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Singh, Kirit James (2023) Sikh Patronage of Hindustani Music and Śabad Kīrtan in Colonial Punjab, 1857-1947. PhD thesis. SOAS University of London. DOI: https://doi.org/10.25501/SOAS.00040269

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Abstract

Despite cohabiting overlapping social spheres, north India’s music traditions are too often studied in isolation from one another, negating their inherent interrelatedness. Adopting a more inclusive approach with regard to two major traditions of north India, in this study I explore how both Hindustani music and śabad kīrtan, the sacred music of the Sikhs, enjoyed patronage under the prolific network of Sikh patrons that comprised an important aspect of colonial Punjab’s sociocultural landscape. The distinct influence of aspects of Punjabi society and culture, the unique circumstances surrounding the rise of Sikh patronage, combined with the prominent place of rāg music in Sikh religious tradition, gave rise to an unparalleled environment of music patronage that challenges many modern assumptions about the nature of Hindustani music and its social context during the colonial period. Attending to the Sikh courtly sphere, my study highlights how the developments of Hindustani music in colonial Punjab relate to the broader geopolitics surrounding the 1857 rebellion, harbouring critical insights in relation to the emergence of modern Punjabiyat. Exploring the circulation of Gurmukhi manuscripts on musicology in the Sikh religious sphere up until the late nineteenth century, I highlight a localised tradition of Hindustani musicology, its multivalent character, and links to local music practice. In response to the radical political and discursive shifts wrought by colonialism, I show how in the early twentieth century, through the novel medium of print, the musicological literary output of the Sikhs was co-opted under the new label of gurmat saṅgīt, functioning as a form of symbolic capital in process of Sikh identity formation. Finally, drawing on ethnographic as well as archival research on both sides of the Indo-Pak border, I highlight the multidimensional role of the rabābīs within Sikh religious tradition historically, thus challenging modern musicology-centric understandings of the śabad kīrtan tradition in the process. Attempting to transcend postcolonial discourse and boundaries, this thesis offers a lens through which we might better understand the significant intersection between music traditions in a region like Punjab whilst also offering an alternative perspective on prevailing conceptions of Punjabiyat.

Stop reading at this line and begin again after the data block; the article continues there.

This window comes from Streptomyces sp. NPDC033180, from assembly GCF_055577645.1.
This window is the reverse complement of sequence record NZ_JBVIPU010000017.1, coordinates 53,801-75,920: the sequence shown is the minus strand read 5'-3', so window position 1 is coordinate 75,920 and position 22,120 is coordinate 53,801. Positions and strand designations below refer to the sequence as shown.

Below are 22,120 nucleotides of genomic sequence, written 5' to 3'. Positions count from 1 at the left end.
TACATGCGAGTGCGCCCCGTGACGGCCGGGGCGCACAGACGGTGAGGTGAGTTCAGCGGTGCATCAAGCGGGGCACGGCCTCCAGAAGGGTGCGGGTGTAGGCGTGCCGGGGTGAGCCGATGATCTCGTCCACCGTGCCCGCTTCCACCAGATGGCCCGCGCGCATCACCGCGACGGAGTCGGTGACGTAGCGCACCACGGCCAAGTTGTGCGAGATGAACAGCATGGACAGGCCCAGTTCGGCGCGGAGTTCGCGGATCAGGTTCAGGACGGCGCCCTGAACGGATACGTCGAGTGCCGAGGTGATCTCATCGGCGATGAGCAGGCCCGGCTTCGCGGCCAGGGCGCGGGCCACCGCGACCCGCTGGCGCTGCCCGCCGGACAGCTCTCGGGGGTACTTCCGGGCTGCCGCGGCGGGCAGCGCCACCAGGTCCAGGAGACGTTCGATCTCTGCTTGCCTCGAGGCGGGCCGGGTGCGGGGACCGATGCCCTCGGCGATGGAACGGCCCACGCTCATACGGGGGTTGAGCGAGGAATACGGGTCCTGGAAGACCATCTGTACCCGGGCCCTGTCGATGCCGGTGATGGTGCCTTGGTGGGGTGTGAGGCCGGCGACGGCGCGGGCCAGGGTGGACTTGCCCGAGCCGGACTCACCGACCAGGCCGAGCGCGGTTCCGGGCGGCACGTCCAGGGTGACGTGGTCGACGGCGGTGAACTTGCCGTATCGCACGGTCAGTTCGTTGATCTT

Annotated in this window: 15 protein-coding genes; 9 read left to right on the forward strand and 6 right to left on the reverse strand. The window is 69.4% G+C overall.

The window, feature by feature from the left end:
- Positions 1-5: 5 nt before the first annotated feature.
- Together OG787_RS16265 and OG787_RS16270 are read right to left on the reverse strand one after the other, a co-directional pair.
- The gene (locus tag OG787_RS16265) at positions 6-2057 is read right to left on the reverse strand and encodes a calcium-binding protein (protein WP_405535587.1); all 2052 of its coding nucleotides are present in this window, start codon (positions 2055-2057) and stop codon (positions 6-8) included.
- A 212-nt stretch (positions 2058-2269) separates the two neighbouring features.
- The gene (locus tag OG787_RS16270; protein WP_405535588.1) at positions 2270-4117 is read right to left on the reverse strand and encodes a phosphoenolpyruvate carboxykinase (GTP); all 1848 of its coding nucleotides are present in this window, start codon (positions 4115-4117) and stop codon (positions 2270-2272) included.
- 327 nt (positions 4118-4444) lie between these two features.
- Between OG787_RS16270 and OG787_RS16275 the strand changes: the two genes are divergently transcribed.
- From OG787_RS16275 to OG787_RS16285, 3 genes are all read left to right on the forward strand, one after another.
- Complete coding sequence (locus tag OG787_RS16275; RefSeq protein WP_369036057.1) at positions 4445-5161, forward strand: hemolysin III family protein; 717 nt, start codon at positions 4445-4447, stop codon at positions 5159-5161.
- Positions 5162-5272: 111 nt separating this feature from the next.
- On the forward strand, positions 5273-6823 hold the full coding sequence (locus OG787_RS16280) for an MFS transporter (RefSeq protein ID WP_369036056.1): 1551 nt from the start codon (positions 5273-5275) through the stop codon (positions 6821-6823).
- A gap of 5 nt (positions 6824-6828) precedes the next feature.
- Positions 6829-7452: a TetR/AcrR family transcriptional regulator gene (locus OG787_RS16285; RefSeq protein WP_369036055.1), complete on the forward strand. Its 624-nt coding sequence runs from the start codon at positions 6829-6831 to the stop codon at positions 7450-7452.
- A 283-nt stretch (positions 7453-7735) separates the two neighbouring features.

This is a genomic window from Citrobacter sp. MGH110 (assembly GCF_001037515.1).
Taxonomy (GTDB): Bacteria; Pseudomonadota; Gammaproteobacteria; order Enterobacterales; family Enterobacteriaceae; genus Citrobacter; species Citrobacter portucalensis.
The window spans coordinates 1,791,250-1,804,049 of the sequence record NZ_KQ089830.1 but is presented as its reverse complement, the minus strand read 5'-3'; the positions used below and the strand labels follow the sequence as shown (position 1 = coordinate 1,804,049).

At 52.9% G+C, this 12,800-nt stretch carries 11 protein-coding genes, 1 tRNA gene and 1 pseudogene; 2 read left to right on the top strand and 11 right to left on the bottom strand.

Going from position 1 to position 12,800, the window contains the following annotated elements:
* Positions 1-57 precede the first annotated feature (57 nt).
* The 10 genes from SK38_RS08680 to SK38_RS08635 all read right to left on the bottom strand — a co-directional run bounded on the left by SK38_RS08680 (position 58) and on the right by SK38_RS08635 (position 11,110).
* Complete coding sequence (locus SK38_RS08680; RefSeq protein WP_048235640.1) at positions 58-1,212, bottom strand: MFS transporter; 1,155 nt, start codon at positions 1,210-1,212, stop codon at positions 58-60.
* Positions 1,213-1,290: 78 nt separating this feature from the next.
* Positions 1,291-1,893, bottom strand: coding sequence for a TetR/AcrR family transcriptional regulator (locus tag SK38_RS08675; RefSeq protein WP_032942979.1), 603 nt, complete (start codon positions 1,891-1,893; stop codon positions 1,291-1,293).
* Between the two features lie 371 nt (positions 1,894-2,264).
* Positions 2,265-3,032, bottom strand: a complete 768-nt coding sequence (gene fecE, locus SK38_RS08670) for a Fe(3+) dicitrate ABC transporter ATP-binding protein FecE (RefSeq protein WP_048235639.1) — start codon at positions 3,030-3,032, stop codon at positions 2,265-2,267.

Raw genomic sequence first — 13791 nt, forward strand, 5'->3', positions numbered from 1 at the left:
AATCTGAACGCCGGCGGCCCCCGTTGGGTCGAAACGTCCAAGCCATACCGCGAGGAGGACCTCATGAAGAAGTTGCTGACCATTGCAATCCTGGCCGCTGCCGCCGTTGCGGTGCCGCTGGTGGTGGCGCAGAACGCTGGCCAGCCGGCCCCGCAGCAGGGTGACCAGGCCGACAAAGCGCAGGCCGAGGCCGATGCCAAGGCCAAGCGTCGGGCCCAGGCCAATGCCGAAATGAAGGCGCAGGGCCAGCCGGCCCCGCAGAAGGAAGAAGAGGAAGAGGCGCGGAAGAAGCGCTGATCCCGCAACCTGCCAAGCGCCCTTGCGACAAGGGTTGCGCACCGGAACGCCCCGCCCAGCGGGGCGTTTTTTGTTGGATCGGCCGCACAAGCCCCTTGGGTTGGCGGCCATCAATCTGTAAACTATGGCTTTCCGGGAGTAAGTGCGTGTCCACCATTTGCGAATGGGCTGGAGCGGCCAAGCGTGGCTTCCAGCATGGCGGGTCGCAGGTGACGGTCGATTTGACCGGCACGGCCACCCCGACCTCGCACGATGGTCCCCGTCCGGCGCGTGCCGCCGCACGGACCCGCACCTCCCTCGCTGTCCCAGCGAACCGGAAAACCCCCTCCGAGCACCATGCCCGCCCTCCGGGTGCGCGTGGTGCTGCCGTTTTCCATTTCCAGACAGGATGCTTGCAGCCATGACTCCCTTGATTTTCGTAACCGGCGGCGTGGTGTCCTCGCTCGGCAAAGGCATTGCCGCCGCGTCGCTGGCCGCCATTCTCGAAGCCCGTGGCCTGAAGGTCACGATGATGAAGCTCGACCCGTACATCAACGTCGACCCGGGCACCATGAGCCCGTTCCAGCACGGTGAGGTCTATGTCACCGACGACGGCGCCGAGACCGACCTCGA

Item Type: Theses (PhD)
SOAS Departments & Centres: SOAS Research Theses
Supervisors Name: Richard Williams
DOI (Digital Object Identifier): https://doi.org/10.25501/SOAS.00040269
Date Deposited: 11 Sep 2023 12:35
URI: https://eprints.soas.ac.uk/id/eprint/40269

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